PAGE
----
Camila Cabello first won everyone over as a member of Fifth Harmony and now that she's gone solo, the 20-year-old is giving the world a peek at a whole new side of her. The "Havana" singer's new YouTube documentary, Made in Miami, is a beautiful look at not only her journey, but everything her family did to help her become a star.
In it, we meet Camila's tight-knit family, learn how she started singing, and how her hit "Havana" happened on total accident. If you're too busy to watch it — even though you totally should because you'll appreciate her even more — we are breaking down the most important things we learned.
- On her singing career: "I remember growing up, I was singing, but there was no real possibility in my mind of this being a career choice."
- On leaving Cuba: "For me it was about her, the only thing I repeated to myself was 'she cannot stay here'," Camila's mom says. "It was kind of scary, so what I told her was that we wanted to go Disney World."
- On her father finally arriving to the US: Camila's dad, Alejandro Cabello, swam the infamous Rio Grande to enter the United States after repeated attempts to get a visa. "I had this Disney calendar that I would always mark the Xs until the day my dad was going to come."
- On how she started singing: "I was always obsessed with artists and music. I don't know why I never sang in front of my family. I was always supershy. I love music so much, but it definitely takes a lot for me to break out of my shell."
- On how YouTube changed her: "I started making these videos with my face covered because I didn't want anybody in school to find out . . . I posted at least 20 videos and I deleted all of them except for one . . . Posting those covers on YouTube definitely gave me just a little bit more confidence."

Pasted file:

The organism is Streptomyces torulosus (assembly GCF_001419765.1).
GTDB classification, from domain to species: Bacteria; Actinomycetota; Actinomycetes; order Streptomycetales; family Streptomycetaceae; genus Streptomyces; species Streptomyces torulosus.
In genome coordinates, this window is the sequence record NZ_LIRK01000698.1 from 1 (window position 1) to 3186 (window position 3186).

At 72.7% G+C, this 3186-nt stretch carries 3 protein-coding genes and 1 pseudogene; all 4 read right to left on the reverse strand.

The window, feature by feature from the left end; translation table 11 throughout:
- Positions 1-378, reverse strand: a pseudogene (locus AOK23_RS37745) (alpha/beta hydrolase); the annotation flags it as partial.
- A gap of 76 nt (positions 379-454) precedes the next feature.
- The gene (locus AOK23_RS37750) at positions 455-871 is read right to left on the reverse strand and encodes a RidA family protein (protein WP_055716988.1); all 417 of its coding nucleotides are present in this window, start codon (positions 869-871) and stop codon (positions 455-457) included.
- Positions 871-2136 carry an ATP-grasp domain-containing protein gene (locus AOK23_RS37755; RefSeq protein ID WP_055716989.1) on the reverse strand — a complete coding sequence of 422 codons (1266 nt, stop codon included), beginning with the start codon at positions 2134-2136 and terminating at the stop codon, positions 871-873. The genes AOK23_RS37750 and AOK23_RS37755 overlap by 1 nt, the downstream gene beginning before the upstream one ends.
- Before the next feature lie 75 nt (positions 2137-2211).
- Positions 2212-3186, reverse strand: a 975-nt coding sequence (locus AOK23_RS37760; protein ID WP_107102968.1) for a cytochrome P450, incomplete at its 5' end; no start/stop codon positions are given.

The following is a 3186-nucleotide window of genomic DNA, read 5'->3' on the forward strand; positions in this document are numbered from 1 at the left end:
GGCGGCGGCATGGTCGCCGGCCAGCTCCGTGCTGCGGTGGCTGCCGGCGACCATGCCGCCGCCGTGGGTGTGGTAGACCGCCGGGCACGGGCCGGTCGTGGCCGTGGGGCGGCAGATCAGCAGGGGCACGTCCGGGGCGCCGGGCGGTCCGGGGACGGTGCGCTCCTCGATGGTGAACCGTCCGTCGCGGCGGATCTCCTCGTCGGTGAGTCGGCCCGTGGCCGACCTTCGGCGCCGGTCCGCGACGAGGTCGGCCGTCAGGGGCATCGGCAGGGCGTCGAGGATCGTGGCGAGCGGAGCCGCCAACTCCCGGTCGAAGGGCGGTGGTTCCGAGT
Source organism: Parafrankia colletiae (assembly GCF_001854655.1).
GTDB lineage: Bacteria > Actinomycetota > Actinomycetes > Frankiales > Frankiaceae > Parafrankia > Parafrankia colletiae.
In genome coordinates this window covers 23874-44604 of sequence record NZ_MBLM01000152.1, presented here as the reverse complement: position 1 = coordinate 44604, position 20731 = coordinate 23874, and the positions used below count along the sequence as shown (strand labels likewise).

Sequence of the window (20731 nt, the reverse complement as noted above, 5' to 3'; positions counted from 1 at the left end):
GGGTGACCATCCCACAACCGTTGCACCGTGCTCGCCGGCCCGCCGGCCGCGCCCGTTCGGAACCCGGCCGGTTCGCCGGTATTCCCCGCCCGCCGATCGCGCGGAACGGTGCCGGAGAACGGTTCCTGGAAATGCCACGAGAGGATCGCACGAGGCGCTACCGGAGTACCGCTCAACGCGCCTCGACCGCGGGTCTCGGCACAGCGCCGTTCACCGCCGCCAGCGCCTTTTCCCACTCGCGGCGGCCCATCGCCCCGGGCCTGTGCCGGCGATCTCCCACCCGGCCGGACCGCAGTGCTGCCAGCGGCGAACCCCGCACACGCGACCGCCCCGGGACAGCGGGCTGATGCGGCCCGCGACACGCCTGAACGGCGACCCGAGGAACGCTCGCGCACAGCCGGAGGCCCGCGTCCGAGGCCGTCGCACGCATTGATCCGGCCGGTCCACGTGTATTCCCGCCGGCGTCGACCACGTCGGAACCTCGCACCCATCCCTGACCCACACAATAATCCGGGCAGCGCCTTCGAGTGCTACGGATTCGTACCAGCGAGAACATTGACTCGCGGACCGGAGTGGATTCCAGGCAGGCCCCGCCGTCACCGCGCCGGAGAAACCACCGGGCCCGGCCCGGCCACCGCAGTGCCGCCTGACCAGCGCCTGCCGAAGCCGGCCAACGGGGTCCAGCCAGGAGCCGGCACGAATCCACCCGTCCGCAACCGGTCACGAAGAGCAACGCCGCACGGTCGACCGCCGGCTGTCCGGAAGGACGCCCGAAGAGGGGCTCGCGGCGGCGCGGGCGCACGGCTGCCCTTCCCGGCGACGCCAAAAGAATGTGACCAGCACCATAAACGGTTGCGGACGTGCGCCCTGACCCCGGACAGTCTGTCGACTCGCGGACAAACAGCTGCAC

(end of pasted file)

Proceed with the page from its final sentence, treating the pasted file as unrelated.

- On her 15th birthday: "When I turned 15, I told my family I would really liked to be taken to the North Carolina X Factor auditions."
- On starting to go by Camila: "Everybody called me Karla in my school, and from that moment I was like, 'No, I want to be called Camila' because it was a new beginning for me. In interviews and everything, I got the chance to start over."
- On being a part of Fifth Harmony: "When I was in the group, I experienced different things and grew a lot, but then it felt like I had new things to talk about. I think for me, as an artist, the only way to feel good is to make stuff that you love. But I got to this place where I couldn't express how I was feeling because I didn't understand my emotions."
- On working in the studio by herself: "This whole time, I'd been writing by myself, and I was so nervous to get into the studio, because I'd never written in the room with producers before. I had acid reflux, and I didn't sleep at all. I thought, 'Am I actually good or is it just my mom and my family that thinks I'm good.'"
- On her hit "Havana": "Frank just played this beat, and I started doing melodies over it, and he was like, 'Oh my God, what the heck, we literally have a whole song.' There was just a vibe. I think something clicked for us."
- On changing the name of her album: "In the beginning, my album was going to be called, The Hurting, The Healing, The Loving, and I changed it because I feel like I healed at the halfway point. And after that, I felt like, 'No, this album is about me, and how I felt and how I love people,' and I've decided to ask way less people for opinions."
- On her family being her support system: "In my family, I have so much love around me all the time, which is, I think, the biggest reason why I haven't lost my footing. Something that's just present in our family is this kind of blind courage. Every day, there is something that makes me nervous that I just push myself to do."
- On Miami being home: "Every time I come here, I feel more in touch with everything that my family had to go through for me. It's just that sense of being humbled by where you come from, and also the food is awesome."